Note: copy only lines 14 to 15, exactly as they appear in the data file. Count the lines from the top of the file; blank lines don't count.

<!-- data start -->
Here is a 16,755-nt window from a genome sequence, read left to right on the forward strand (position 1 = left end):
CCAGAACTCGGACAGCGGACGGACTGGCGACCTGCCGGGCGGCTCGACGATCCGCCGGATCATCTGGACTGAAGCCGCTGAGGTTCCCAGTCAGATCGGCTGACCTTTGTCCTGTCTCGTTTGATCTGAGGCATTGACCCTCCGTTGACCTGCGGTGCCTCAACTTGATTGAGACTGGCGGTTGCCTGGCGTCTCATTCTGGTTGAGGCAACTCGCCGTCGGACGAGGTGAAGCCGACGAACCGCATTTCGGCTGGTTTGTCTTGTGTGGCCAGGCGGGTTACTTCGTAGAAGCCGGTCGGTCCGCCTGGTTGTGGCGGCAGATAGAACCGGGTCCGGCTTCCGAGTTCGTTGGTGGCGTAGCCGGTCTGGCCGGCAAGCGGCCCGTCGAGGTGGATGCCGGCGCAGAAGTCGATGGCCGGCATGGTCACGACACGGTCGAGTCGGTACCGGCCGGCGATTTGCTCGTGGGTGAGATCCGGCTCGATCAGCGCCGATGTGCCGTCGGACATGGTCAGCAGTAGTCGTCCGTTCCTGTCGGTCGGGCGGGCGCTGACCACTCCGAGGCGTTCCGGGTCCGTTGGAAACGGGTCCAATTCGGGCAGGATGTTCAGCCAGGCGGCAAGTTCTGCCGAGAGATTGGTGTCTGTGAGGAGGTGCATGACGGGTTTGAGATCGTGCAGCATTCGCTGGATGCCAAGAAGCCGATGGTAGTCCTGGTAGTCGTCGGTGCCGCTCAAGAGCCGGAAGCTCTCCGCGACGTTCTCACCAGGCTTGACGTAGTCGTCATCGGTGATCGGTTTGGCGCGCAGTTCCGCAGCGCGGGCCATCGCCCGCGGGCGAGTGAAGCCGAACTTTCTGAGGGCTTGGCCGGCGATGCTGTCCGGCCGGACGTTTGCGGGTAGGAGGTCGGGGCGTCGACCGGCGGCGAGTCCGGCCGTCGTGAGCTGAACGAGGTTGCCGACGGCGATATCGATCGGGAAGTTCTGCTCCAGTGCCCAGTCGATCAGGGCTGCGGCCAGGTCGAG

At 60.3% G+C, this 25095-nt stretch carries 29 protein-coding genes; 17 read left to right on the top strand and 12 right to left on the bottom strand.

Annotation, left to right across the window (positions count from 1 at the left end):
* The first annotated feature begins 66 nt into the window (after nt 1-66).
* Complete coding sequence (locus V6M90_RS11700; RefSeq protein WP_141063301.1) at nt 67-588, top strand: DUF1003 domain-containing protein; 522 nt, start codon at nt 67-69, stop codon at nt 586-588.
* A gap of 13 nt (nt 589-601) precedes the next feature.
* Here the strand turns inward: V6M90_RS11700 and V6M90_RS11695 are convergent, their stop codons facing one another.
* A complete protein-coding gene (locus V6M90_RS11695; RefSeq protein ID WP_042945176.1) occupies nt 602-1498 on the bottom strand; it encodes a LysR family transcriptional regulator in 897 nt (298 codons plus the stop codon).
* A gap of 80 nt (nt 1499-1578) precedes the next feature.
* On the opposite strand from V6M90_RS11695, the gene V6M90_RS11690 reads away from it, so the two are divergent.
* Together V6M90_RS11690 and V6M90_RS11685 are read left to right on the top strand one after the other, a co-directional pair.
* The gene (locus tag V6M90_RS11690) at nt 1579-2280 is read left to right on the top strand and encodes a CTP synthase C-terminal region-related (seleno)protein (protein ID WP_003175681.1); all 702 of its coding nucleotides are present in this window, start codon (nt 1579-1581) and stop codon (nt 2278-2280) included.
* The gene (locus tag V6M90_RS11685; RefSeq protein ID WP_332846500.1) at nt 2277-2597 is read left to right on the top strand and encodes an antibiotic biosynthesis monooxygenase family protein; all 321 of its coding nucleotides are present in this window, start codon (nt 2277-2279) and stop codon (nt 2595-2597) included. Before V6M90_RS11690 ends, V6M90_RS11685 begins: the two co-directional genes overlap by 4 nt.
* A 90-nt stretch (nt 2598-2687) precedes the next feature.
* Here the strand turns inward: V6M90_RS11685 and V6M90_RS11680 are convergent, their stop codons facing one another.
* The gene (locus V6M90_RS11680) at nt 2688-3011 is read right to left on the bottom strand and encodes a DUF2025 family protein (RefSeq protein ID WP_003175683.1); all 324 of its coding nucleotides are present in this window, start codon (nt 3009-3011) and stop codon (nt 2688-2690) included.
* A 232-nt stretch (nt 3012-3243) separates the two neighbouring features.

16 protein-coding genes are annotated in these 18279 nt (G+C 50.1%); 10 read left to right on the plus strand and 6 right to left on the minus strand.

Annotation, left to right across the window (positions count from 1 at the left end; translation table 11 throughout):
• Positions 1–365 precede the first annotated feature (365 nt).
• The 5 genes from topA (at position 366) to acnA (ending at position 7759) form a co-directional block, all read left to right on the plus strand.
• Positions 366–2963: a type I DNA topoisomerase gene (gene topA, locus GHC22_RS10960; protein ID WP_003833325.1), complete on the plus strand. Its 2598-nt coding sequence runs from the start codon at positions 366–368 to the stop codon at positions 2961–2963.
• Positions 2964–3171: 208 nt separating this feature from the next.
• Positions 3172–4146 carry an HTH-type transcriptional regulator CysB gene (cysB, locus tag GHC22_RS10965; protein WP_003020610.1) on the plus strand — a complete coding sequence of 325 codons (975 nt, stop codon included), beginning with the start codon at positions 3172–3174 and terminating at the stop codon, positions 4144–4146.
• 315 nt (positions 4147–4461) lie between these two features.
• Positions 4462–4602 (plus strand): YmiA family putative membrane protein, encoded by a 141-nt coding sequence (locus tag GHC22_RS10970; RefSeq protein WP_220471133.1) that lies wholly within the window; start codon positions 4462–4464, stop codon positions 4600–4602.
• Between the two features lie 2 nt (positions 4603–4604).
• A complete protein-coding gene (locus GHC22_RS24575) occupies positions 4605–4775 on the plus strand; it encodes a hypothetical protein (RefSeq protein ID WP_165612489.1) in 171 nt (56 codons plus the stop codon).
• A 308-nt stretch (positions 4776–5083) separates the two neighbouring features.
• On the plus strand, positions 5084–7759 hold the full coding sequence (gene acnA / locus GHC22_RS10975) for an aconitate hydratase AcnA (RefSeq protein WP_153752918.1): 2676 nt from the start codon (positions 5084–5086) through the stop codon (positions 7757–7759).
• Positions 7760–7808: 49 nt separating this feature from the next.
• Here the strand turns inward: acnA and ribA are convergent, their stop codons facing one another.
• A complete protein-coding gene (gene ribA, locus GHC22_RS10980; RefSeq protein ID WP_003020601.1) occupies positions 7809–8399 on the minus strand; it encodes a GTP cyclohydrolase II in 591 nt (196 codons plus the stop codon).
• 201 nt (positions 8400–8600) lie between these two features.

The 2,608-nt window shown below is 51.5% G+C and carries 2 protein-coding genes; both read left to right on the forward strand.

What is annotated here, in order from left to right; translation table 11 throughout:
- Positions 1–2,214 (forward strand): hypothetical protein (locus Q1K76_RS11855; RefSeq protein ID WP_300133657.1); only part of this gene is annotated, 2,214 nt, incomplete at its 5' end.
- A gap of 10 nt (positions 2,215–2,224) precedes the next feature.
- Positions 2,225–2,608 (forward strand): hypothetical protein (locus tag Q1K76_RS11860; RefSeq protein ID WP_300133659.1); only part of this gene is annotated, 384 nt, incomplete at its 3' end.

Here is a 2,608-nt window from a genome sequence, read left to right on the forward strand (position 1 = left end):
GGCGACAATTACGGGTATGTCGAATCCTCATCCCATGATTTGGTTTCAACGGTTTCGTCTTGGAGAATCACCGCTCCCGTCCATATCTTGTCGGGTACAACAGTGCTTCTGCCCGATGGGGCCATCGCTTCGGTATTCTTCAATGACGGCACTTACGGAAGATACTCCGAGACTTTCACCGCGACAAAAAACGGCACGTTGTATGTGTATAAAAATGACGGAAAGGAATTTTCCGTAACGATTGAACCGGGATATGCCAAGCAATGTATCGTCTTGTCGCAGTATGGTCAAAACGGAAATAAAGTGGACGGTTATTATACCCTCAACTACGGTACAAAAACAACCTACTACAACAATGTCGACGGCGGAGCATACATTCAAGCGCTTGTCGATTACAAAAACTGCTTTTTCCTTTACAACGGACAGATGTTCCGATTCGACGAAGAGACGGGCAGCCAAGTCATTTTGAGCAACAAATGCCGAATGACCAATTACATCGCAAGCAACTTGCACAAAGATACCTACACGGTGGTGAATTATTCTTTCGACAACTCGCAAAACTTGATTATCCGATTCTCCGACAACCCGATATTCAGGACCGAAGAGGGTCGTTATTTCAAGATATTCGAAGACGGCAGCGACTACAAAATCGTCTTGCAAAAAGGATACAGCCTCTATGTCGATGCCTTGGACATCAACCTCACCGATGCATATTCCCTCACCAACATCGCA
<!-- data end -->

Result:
* The gene (locus tag V6M90_RS11685; RefSeq protein ID WP_332846500.1) at nt 2277-2597 is read left to right on the top strand and encodes an antibiotic biosynthesis monooxygenase family protein; all 321 of its coding nucleotides are present in this window, start codon (nt 2277-2279) and stop codon (nt 2595-2597) included. Before V6M90_RS11690 ends, V6M90_RS11685 begins: the two co-directional genes overlap by 4 nt.
* A 90-nt stretch (nt 2598-2687) precedes the next feature.